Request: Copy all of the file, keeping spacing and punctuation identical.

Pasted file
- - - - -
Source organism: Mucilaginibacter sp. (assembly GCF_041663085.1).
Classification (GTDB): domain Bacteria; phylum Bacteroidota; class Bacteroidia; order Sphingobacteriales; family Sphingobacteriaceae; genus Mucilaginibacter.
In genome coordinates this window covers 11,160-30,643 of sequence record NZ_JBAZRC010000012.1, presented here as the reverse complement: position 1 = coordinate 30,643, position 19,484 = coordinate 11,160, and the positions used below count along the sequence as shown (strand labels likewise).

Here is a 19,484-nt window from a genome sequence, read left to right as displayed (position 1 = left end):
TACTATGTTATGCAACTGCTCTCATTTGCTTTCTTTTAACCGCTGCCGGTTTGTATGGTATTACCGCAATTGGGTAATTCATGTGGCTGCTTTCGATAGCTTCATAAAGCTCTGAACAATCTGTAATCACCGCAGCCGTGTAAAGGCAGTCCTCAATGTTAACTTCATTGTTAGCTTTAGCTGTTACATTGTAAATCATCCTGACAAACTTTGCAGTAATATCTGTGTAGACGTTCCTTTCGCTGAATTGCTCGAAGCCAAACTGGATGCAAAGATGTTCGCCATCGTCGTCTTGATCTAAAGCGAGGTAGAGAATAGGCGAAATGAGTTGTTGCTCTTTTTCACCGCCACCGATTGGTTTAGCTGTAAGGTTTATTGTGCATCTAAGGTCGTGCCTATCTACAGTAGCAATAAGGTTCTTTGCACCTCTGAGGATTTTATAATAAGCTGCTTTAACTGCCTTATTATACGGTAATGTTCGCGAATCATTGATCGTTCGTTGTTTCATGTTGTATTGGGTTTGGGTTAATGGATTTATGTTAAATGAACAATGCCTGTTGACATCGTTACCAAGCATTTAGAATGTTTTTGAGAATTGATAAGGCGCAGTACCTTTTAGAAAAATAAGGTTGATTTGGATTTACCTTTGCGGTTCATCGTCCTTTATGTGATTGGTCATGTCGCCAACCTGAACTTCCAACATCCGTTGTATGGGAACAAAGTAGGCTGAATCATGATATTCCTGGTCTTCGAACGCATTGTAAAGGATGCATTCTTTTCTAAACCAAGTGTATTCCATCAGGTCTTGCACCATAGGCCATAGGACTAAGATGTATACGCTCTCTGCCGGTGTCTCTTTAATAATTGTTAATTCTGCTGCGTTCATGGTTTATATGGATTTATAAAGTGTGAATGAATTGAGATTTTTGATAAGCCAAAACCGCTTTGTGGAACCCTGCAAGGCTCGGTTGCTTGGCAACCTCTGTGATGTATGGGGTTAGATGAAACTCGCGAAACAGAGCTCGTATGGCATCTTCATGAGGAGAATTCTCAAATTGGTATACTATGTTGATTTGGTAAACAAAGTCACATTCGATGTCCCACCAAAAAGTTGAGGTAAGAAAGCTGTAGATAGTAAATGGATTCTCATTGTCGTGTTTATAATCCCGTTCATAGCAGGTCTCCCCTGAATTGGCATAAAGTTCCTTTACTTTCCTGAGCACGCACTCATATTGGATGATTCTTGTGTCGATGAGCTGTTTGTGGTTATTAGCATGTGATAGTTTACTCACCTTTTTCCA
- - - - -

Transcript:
Source organism: Mucilaginibacter sp. (assembly GCF_041663085.1).
Classification (GTDB): domain Bacteria; phylum Bacteroidota; class Bacteroidia; order Sphingobacteriales; family Sphingobacteriaceae; genus Mucilaginibacter.
In genome coordinates this window covers 11,160-30,643 of sequence record NZ_JBAZRC010000012.1, presented here as the reverse complement: position 1 = coordinate 30,643, position 19,484 = coordinate 11,160, and the positions used below count along the sequence as shown (strand labels likewise).

Here is a 19,484-nt window from a genome sequence, read left to right as displayed (position 1 = left end):
TACTATGTTATGCAACTGCTCTCATTTGCTTTCTTTTAACCGCTGCCGGTTTGTATGGTATTACCGCAATTGGGTAATTCATGTGGCTGCTTTCGATAGCTTCATAAAGCTCTGAACAATCTGTAATCACCGCAGCCGTGTAAAGGCAGTCCTCAATGTTAACTTCATTGTTAGCTTTAGCTGTTACATTGTAAATCATCCTGACAAACTTTGCAGTAATATCTGTGTAGACGTTCCTTTCGCTGAATTGCTCGAAGCCAAACTGGATGCAAAGATGTTCGCCATCGTCGTCTTGATCTAAAGCGAGGTAGAGAATAGGCGAAATGAGTTGTTGCTCTTTTTCACCGCCACCGATTGGTTTAGCTGTAAGGTTTATTGTGCATCTAAGGTCGTGCCTATCTACAGTAGCAATAAGGTTCTTTGCACCTCTGAGGATTTTATAATAAGCTGCTTTAACTGCCTTATTATACGGTAATGTTCGCGAATCATTGATCGTTCGTTGTTTCATGTTGTATTGGGTTTGGGTTAATGGATTTATGTTAAATGAACAATGCCTGTTGACATCGTTACCAAGCATTTAGAATGTTTTTGAGAATTGATAAGGCGCAGTACCTTTTAGAAAAATAAGGTTGATTTGGATTTACCTTTGCGGTTCATCGTCCTTTATGTGATTGGTCATGTCGCCAACCTGAACTTCCAACATCCGTTGTATGGGAACAAAGTAGGCTGAATCATGATATTCCTGGTCTTCGAACGCATTGTAAAGGATGCATTCTTTTCTAAACCAAGTGTATTCCATCAGGTCTTGCACCATAGGCCATAGGACTAAGATGTATACGCTCTCTGCCGGTGTCTCTTTAATAATTGTTAATTCTGCTGCGTTCATGGTTTATATGGATTTATAAAGTGTGAATGAATTGAGATTTTTGATAAGCCAAAACCGCTTTGTGGAACCCTGCAAGGCTCGGTTGCTTGGCAACCTCTGTGATGTATGGGGTTAGATGAAACTCGCGAAACAGAGCTCGTATGGCATCTTCATGAGGAGAATTCTCAAATTGGTATACTATGTTGATTTGGTAAACAAAGTCACATTCGATGTCCCACCAAAAAGTTGAGGTAAGAAAGCTGTAGATAGTAAATGGATTCTCATTGTCGTGTTTATAATCCCGTTCATAGCAGGTCTCCCCTGAATTGGCATAAAGTTCCTTTACTTTCCTGAGCACGCACTCATATTGGATGATTCTTGTGTCGATGAGCTGTTTGTGGTTATTAGCATGTGATAGTTTACTCACCTTTTTCCA